An email list is one of the central components of many marketing campaigns, beyond email marketing. Having email addresses is the difference between targeted messages versus scatter. I’ll explain in this post.
The best email lists contain more info than addresses. Tools such as MailChimp are immensely powerful and can serve as a secondary analytics source, depending on what you track. Commonly called “merge fields,” these are data points saved on a subscriber level. They can be anything you’d want to include in an email message, such as a first and last name or location.
Additionally, you can track ecommerce performance by subscribers via merge fields that retain, for example, total purchases, date of the most recent order, total number of orders, average order value, and so on. Thus an email list can be a detailed customer file.
Having email addresses is the difference between a targeted message versus scatter.
Facebook and Google
Email addresses greatly help the performance of Facebook ads via lookalike audiences. If you didn’t have email addresses, you wouldn’t be able to find, say, 2 million prospects within four hours. It would take weeks or months to narrow the targeting on Facebook to get remotely close to a lookalike audience.
Furthermore, if you have merge fields, you can create mini-segments — such as high average-order customers or customers with two or more purchases — and create lookalikes from those audiences. That’s not possible without a robust email list.
The process for targeting Google Ads is similar to Facebook lookalike audiences. An advertiser uploads email addresses and Google will match them to account holders where possible. Like Facebook, Google allows mini-segments to remarket and to find prospects that fit the traits of your best customers. Importantly, on Google you can layer those audiences against any keyword, so long as it’s relevant to what you’re advertising.
Other advertising platforms utilize email addresses, too. But, in my experience, Google and Facebook are the big two in terms of capitalizing on emails. The key, again, is the quality of your list and what you’re saving in a subscriber’s file.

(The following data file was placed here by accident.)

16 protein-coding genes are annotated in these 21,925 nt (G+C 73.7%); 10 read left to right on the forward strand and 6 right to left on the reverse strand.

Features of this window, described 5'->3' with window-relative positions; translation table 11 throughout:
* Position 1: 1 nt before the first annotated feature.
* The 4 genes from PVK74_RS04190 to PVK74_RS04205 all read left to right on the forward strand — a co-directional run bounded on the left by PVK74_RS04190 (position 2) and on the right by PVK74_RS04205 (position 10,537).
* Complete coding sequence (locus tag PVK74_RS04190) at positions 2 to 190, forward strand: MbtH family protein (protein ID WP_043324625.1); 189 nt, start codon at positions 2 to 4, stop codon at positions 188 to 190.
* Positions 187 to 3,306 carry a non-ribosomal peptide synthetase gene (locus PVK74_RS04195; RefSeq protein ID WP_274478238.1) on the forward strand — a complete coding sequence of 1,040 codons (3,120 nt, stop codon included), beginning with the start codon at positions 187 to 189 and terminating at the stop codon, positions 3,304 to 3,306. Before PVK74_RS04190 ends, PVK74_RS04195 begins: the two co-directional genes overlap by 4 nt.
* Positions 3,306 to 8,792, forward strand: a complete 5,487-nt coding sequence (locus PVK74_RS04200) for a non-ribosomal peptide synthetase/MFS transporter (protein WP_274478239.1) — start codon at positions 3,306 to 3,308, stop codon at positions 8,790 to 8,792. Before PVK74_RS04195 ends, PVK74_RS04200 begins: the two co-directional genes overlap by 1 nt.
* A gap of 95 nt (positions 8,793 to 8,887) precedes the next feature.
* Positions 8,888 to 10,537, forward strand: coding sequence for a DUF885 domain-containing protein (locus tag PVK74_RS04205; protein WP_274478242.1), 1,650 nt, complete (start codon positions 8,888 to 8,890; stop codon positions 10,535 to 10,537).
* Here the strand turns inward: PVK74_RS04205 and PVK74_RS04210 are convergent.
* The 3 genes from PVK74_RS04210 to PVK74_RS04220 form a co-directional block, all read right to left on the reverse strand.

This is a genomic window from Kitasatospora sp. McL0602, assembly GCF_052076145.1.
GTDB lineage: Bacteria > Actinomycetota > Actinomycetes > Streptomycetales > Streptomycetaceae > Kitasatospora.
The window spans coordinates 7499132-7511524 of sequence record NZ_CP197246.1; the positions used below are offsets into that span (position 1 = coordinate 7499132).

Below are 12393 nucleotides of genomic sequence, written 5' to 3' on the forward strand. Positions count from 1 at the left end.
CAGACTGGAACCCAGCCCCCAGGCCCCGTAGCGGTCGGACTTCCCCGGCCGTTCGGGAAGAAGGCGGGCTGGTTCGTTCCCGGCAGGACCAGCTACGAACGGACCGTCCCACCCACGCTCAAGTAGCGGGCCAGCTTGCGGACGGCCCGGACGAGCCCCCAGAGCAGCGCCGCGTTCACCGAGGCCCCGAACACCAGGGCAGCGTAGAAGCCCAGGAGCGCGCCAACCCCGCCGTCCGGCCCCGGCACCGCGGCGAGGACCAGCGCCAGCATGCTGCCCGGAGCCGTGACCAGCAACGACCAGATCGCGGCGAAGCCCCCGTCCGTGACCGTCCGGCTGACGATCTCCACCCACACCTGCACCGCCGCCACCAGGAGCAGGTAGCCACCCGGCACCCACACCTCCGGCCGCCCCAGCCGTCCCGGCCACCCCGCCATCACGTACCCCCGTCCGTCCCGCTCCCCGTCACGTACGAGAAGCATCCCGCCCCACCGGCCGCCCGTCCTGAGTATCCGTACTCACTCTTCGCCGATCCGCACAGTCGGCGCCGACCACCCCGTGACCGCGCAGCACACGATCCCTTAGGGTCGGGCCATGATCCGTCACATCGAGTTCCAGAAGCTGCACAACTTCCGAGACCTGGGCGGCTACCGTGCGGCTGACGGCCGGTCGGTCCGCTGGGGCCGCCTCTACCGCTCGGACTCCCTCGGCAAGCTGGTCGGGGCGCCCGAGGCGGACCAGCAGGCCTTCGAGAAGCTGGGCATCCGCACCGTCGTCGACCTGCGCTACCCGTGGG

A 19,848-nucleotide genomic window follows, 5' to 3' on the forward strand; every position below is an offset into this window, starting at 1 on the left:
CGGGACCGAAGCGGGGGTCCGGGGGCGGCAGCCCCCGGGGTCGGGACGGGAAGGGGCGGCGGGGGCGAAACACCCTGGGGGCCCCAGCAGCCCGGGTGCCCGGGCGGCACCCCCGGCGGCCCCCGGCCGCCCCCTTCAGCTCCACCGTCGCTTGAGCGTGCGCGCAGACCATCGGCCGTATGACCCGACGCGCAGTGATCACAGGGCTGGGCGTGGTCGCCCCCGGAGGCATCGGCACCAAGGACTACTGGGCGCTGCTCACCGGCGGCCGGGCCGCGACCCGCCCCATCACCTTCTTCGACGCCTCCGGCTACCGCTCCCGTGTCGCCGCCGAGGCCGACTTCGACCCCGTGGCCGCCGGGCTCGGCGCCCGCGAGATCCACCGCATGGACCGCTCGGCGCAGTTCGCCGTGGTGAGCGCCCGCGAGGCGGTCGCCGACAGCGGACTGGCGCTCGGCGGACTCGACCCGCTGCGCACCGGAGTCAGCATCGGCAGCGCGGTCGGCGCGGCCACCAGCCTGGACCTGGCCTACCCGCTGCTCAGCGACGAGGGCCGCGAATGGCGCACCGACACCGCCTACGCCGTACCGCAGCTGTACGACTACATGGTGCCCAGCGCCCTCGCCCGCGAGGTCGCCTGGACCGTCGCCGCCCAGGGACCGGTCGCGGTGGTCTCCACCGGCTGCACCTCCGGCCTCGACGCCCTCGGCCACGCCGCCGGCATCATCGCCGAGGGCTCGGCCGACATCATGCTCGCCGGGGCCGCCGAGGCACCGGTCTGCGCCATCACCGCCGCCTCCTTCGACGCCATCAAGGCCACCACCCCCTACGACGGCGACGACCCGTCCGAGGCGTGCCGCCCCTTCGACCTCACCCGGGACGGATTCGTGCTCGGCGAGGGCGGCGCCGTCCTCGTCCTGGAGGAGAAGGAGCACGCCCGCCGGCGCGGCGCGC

For small businesses especially, an email service provider is also a customer-relationship-management tool. Take MailChimp, for example, which I’m familiar with. It can track seemingly anything you throw at it. For example, if you wanted to track when a subscriber initiates a high-value action on your website, it’s possible to add that as an event in MailChimp, just as you would in Google Analytics.
Setting up that event in MailChimp can be technical. You’ll likely need a developer. But I mention it here to stress the importance of tracking everything in your email system that you think is valuable, similar to your analytics platform. Ecommerce companies don’t typically need to add metrics such as sessions or page views. But other metrics, such as button clicks and chat engagement, should be tracked as they help segment your advertising efforts — especially remarketing.
… in my experience, Google and Facebook are the big two in terms of capitalizing on emails.
To be sure, the purpose of merge fields in an email platform is to send more personal and customized emails to a subscriber, not necessarily to improve the performance of Facebook and Google ads. Regardless, the more data you keep for each subscriber, the better your overall marketing performance will be.
Remember, companies with E.U. customers and subscribers must adhere to GDPR rules for what they track and how they disclose it. But U.S.-based merchants that cater to domestic consumers should be mindful of GDPR rules, too. Similar regulations will come here sooner than later.